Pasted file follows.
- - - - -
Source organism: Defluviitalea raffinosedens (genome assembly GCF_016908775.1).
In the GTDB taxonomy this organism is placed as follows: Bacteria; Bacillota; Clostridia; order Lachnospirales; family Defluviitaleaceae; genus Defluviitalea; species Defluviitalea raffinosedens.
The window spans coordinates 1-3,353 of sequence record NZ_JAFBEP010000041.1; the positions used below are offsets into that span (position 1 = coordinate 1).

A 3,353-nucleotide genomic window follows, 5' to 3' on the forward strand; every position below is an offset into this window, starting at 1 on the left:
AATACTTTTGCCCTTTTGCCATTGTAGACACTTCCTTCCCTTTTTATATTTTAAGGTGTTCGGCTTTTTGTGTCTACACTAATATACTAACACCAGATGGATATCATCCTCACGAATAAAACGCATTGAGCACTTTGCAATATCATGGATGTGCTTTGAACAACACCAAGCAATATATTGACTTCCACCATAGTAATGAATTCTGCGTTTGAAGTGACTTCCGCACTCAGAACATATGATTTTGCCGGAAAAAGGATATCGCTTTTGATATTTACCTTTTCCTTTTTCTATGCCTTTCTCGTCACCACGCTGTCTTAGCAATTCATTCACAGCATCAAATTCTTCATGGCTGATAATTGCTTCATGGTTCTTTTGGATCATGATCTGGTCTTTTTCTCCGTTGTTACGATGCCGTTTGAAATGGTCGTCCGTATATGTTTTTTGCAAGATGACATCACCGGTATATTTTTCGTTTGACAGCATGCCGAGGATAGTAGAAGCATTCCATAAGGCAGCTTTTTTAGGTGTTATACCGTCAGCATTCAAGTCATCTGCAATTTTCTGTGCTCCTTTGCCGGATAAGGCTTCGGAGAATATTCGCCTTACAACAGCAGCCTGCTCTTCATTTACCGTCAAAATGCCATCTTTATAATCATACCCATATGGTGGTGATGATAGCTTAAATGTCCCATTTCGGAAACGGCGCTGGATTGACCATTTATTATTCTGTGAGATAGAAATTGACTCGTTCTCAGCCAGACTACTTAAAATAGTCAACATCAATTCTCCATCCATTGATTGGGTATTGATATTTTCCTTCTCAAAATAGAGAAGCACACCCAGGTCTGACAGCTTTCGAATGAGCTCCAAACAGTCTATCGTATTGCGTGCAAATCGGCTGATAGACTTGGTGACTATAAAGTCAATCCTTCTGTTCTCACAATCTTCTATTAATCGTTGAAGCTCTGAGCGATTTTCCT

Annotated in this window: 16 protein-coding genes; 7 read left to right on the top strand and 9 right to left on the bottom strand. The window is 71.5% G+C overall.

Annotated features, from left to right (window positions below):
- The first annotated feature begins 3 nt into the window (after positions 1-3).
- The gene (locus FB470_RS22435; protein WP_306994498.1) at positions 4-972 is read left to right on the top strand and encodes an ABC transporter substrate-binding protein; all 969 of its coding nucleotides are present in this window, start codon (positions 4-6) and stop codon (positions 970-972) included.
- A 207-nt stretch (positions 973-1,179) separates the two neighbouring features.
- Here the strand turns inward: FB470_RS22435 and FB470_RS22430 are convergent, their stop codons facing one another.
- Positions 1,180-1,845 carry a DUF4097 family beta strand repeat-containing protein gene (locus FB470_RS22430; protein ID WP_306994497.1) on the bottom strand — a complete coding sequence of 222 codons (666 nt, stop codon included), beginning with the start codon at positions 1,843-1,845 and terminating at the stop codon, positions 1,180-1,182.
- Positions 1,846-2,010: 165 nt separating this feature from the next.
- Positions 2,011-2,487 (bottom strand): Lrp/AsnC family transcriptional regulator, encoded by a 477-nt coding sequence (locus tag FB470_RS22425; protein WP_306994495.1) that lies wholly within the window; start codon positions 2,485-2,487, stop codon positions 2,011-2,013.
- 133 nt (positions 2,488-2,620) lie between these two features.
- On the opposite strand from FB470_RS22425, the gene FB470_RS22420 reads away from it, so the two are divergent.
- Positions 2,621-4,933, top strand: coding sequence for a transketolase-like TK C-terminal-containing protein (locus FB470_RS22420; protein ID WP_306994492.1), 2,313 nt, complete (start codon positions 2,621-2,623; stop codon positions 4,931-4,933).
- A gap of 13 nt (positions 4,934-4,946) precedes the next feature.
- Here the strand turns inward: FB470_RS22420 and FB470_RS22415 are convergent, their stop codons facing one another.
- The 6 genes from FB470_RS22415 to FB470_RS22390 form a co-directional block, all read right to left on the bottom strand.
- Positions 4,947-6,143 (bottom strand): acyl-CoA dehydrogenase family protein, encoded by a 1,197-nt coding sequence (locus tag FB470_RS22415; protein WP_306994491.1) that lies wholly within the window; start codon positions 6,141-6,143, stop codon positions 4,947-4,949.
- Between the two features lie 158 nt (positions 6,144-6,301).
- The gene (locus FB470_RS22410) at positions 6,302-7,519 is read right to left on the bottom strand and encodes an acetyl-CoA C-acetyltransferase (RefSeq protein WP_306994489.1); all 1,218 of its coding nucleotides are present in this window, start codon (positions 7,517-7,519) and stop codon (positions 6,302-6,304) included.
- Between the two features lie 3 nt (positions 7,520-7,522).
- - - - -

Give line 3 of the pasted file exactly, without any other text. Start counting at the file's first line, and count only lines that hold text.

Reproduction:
The window spans coordinates 1-3,353 of sequence record NZ_JAFBEP010000041.1; the positions used below are offsets into that span (position 1 = coordinate 1).